The Federal Budget – what it means for you

On Tuesday 13 May, Joe Hockey announced the new Coalition Government’s first Federal Budget; Federal Budget 2014-15Stating that their aim is to reduce the federal deficit. If all their proposals pass both Houses of Parliament, the Budget deficit will fall from its current $49.9 billion to $29.8 billion next year. It will then fall to a deficit of $2.8 billion in 2017-18.

A brief overview

  • Introduction of a ‘Deficit Levy’ of 2% on people with income over $180,000pa, raising the top marginal tax rate from 45% to 47%. They have stated that this is a temporary levy over three years and will commence 1 July 2014.
  • From 1 July 2015 there will be a $7 charge for each currently bulk-billed service. This will be capped at 10 services per calendar year for concessional patients and children under 16.
  • Company tax rate will fall by 1.5% from 1 July 2015.
  • As of 1 July 2035, qualification for the Age Pension will rise to 70 years. This will be phased in from 1 July 2025. People born before 1 July 1958 will not be affected by this measure.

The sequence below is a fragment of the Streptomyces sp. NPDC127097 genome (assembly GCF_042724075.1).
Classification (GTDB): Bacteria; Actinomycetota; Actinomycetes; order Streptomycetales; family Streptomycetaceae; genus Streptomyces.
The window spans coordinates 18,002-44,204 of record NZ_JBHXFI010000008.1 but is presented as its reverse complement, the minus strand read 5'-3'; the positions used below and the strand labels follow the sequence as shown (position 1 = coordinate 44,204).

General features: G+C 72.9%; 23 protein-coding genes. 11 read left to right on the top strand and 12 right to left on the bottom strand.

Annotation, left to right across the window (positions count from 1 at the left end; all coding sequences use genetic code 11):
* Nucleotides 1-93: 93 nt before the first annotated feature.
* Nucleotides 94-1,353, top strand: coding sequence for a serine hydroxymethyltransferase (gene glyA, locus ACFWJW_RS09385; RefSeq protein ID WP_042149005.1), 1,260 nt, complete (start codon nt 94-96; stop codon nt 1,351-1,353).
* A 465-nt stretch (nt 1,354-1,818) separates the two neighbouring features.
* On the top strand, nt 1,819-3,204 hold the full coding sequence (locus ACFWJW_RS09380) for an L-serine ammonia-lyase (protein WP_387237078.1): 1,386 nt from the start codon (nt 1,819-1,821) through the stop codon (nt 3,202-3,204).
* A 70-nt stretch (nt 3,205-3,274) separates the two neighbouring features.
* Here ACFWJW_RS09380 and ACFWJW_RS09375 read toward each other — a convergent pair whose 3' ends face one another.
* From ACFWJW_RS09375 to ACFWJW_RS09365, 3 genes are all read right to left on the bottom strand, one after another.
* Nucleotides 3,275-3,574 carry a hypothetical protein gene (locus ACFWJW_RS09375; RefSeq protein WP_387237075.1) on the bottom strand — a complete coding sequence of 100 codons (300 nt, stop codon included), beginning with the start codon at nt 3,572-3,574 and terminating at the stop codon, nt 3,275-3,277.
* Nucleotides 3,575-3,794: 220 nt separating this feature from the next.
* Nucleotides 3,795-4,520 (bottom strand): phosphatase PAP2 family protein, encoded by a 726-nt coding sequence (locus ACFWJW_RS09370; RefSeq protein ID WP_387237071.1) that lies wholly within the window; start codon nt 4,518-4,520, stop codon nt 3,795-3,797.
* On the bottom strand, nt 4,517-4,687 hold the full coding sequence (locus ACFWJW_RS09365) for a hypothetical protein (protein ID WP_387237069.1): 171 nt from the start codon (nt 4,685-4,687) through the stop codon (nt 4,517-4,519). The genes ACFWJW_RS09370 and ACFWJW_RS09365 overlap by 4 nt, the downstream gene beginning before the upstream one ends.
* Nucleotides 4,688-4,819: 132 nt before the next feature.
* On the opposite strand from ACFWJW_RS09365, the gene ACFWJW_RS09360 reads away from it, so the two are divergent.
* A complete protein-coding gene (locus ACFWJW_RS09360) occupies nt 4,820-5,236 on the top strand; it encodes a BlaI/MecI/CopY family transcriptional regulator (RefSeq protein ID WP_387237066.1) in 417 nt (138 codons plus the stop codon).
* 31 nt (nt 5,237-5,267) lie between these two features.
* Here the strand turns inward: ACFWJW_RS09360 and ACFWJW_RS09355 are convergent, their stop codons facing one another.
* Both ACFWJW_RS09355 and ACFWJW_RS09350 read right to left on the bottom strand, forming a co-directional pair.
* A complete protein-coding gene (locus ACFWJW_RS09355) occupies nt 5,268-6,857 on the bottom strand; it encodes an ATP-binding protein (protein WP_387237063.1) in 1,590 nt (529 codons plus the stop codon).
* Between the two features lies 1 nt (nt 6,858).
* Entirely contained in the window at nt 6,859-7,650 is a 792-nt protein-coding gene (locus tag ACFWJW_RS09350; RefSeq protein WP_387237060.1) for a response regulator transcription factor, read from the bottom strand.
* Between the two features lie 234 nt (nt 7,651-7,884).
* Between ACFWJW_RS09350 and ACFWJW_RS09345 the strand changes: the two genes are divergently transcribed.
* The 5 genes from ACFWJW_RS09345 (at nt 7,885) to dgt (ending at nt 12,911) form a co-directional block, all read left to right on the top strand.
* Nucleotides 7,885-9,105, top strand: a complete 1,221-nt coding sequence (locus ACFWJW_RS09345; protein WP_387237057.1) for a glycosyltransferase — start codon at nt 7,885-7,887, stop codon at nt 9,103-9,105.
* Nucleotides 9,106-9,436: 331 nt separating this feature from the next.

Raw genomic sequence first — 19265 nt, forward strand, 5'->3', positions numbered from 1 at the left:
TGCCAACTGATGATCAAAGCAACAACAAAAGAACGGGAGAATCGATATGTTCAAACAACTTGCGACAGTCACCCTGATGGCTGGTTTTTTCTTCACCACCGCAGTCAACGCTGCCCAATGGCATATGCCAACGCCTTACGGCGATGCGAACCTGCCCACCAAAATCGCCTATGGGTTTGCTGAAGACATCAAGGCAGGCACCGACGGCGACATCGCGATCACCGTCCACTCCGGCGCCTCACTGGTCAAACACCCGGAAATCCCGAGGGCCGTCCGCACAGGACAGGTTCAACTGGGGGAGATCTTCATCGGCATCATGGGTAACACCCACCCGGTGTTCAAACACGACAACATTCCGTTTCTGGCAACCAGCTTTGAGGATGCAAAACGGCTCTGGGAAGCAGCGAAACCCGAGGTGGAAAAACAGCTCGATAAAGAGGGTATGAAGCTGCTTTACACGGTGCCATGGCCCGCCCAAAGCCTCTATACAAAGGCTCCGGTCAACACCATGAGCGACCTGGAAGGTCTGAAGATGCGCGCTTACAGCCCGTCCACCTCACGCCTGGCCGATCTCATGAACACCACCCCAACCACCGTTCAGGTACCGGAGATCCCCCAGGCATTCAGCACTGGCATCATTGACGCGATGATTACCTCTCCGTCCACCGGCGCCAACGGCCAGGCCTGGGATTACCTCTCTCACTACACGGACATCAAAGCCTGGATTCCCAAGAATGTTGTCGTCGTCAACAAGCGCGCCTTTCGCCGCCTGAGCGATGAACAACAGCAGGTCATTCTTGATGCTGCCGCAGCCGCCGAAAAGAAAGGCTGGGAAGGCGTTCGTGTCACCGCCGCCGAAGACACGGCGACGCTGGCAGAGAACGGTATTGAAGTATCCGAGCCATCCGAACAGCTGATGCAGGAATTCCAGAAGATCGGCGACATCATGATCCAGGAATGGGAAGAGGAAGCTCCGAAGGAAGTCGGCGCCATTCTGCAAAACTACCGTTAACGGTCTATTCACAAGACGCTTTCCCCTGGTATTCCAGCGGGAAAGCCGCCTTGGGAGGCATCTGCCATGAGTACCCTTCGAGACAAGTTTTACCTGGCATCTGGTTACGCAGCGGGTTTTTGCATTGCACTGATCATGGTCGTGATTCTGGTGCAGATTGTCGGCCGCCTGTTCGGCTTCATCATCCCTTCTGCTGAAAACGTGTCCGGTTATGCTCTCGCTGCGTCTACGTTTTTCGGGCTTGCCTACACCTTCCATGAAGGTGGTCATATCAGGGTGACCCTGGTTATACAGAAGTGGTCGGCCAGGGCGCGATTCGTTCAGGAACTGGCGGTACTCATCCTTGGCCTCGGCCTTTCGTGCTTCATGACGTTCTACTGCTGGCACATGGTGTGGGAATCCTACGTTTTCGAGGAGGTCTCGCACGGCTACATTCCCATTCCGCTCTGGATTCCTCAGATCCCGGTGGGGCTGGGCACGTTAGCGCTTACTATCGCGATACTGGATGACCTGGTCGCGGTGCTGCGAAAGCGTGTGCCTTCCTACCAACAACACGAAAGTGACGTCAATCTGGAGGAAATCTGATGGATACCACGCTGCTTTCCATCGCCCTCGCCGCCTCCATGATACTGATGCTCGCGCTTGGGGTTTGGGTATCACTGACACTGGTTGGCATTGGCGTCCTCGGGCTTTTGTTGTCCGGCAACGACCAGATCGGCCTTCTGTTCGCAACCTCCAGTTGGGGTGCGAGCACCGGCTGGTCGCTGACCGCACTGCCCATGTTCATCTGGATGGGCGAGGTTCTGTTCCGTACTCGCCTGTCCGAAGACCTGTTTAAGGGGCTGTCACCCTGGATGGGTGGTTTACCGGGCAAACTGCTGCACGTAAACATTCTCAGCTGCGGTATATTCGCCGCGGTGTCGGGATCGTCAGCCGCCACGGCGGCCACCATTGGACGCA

• Superannuation with increase from 9.25% to 9.50% as of 1 July 2014. As of 30 June 2018 it will continue to increase by 0.50% each year until 2022/23, when it is due to reach 12%.

Decisions that affect the property market

  • An increase of $11.6 billion in funding for new infrastructure projects will open up access to development of new dwellings.
  • There is no change to negative gearing.
  • The CGT tax-free status for owner-occupier homes remained untouched.
  • Despite rumours leading up to the Budget, the family home was excluded in pension means testing.
  • Experts say that the austerity measures in the Budget will keep interest rates low.

Conclusion

Although there are some measures in the Budget that will remain unpopular with the electorate, the overall assessment is that the property market should remain buoyant despite the cuts.

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